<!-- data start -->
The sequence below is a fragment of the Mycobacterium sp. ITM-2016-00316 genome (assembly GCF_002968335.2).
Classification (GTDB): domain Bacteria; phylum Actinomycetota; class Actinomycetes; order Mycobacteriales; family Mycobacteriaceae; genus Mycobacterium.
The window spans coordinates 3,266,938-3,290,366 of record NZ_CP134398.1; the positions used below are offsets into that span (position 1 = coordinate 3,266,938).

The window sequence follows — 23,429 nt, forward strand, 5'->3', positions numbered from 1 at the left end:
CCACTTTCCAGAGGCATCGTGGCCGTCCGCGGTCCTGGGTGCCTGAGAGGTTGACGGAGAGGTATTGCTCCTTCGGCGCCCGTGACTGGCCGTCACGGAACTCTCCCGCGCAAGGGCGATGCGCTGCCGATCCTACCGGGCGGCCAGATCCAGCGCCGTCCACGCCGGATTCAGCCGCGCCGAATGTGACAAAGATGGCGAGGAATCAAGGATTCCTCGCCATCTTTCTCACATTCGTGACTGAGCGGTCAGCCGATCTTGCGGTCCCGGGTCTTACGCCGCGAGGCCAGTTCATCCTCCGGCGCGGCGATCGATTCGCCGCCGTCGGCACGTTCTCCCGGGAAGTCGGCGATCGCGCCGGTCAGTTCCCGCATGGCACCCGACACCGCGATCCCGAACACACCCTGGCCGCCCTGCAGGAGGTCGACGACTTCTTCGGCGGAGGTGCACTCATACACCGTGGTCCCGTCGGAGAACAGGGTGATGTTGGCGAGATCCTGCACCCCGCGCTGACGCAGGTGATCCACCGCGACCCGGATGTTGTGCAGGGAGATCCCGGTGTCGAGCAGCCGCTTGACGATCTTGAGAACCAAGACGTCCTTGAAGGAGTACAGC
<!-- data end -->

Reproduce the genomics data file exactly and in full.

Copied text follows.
The sequence below is a fragment of the Mycobacterium sp. ITM-2016-00316 genome (assembly GCF_002968335.2).
Classification (GTDB): domain Bacteria; phylum Actinomycetota; class Actinomycetes; order Mycobacteriales; family Mycobacteriaceae; genus Mycobacterium.
The window spans coordinates 3,266,938-3,290,366 of record NZ_CP134398.1; the positions used below are offsets into that span (position 1 = coordinate 3,266,938).

The window sequence follows — 23,429 nt, forward strand, 5'->3', positions numbered from 1 at the left end:
CCACTTTCCAGAGGCATCGTGGCCGTCCGCGGTCCTGGGTGCCTGAGAGGTTGACGGAGAGGTATTGCTCCTTCGGCGCCCGTGACTGGCCGTCACGGAACTCTCCCGCGCAAGGGCGATGCGCTGCCGATCCTACCGGGCGGCCAGATCCAGCGCCGTCCACGCCGGATTCAGCCGCGCCGAATGTGACAAAGATGGCGAGGAATCAAGGATTCCTCGCCATCTTTCTCACATTCGTGACTGAGCGGTCAGCCGATCTTGCGGTCCCGGGTCTTACGCCGCGAGGCCAGTTCATCCTCCGGCGCGGCGATCGATTCGCCGCCGTCGGCACGTTCTCCCGGGAAGTCGGCGATCGCGCCGGTCAGTTCCCGCATGGCACCCGACACCGCGATCCCGAACACACCCTGGCCGCCCTGCAGGAGGTCGACGACTTCTTCGGCGGAGGTGCACTCATACACCGTGGTCCCGTCGGAGAACAGGGTGATGTTGGCGAGATCCTGCACCCCGCGCTGACGCAGGTGATCCACCGCGACCCGGATGTTGTGCAGGGAGATCCCGGTGTCGAGCAGCCGCTTGACGATCTTGAGAACCAAGACGTCCTTGAAGGAGTACAGC